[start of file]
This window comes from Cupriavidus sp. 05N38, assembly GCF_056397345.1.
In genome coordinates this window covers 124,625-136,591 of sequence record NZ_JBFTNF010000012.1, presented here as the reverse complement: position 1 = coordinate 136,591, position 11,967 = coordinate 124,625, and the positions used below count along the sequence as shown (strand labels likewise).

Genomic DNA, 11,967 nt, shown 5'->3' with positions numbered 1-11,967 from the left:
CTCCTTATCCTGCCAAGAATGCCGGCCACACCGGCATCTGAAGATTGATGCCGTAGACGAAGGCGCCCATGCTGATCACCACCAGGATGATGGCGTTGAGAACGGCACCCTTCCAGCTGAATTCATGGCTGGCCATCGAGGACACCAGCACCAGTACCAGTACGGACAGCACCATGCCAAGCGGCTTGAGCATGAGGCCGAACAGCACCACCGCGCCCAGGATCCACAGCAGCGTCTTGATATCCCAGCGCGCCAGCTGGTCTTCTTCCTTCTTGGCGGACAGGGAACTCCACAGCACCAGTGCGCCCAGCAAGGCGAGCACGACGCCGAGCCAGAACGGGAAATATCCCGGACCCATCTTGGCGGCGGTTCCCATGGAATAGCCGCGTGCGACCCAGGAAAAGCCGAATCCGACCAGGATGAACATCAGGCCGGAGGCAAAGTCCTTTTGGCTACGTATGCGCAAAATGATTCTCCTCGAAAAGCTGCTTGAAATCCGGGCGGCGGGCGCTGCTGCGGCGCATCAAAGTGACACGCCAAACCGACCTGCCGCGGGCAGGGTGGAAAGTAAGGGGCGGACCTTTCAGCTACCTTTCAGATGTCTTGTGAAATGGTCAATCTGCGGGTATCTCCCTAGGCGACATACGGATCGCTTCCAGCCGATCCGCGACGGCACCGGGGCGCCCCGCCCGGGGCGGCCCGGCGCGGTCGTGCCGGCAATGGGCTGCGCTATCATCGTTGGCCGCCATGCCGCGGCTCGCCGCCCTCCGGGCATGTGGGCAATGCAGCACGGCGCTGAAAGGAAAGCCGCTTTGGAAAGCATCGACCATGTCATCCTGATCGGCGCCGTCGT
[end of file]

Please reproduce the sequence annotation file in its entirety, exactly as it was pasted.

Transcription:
This window comes from Cupriavidus sp. 05N38, assembly GCF_056397345.1.
In genome coordinates this window covers 124,625-136,591 of sequence record NZ_JBFTNF010000012.1, presented here as the reverse complement: position 1 = coordinate 136,591, position 11,967 = coordinate 124,625, and the positions used below count along the sequence as shown (strand labels likewise).

Genomic DNA, 11,967 nt, shown 5'->3' with positions numbered 1-11,967 from the left:
CTCCTTATCCTGCCAAGAATGCCGGCCACACCGGCATCTGAAGATTGATGCCGTAGACGAAGGCGCCCATGCTGATCACCACCAGGATGATGGCGTTGAGAACGGCACCCTTCCAGCTGAATTCATGGCTGGCCATCGAGGACACCAGCACCAGTACCAGTACGGACAGCACCATGCCAAGCGGCTTGAGCATGAGGCCGAACAGCACCACCGCGCCCAGGATCCACAGCAGCGTCTTGATATCCCAGCGCGCCAGCTGGTCTTCTTCCTTCTTGGCGGACAGGGAACTCCACAGCACCAGTGCGCCCAGCAAGGCGAGCACGACGCCGAGCCAGAACGGGAAATATCCCGGACCCATCTTGGCGGCGGTTCCCATGGAATAGCCGCGTGCGACCCAGGAAAAGCCGAATCCGACCAGGATGAACATCAGGCCGGAGGCAAAGTCCTTTTGGCTACGTATGCGCAAAATGATTCTCCTCGAAAAGCTGCTTGAAATCCGGGCGGCGGGCGCTGCTGCGGCGCATCAAAGTGACACGCCAAACCGACCTGCCGCGGGCAGGGTGGAAAGTAAGGGGCGGACCTTTCAGCTACCTTTCAGATGTCTTGTGAAATGGTCAATCTGCGGGTATCTCCCTAGGCGACATACGGATCGCTTCCAGCCGATCCGCGACGGCACCGGGGCGCCCCGCCCGGGGCGGCCCGGCGCGGTCGTGCCGGCAATGGGCTGCGCTATCATCGTTGGCCGCCATGCCGCGGCTCGCCGCCCTCCGGGCATGTGGGCAATGCAGCACGGCGCTGAAAGGAAAGCCGCTTTGGAAAGCATCGACCATGTCATCCTGATCGGCGCCGTCGT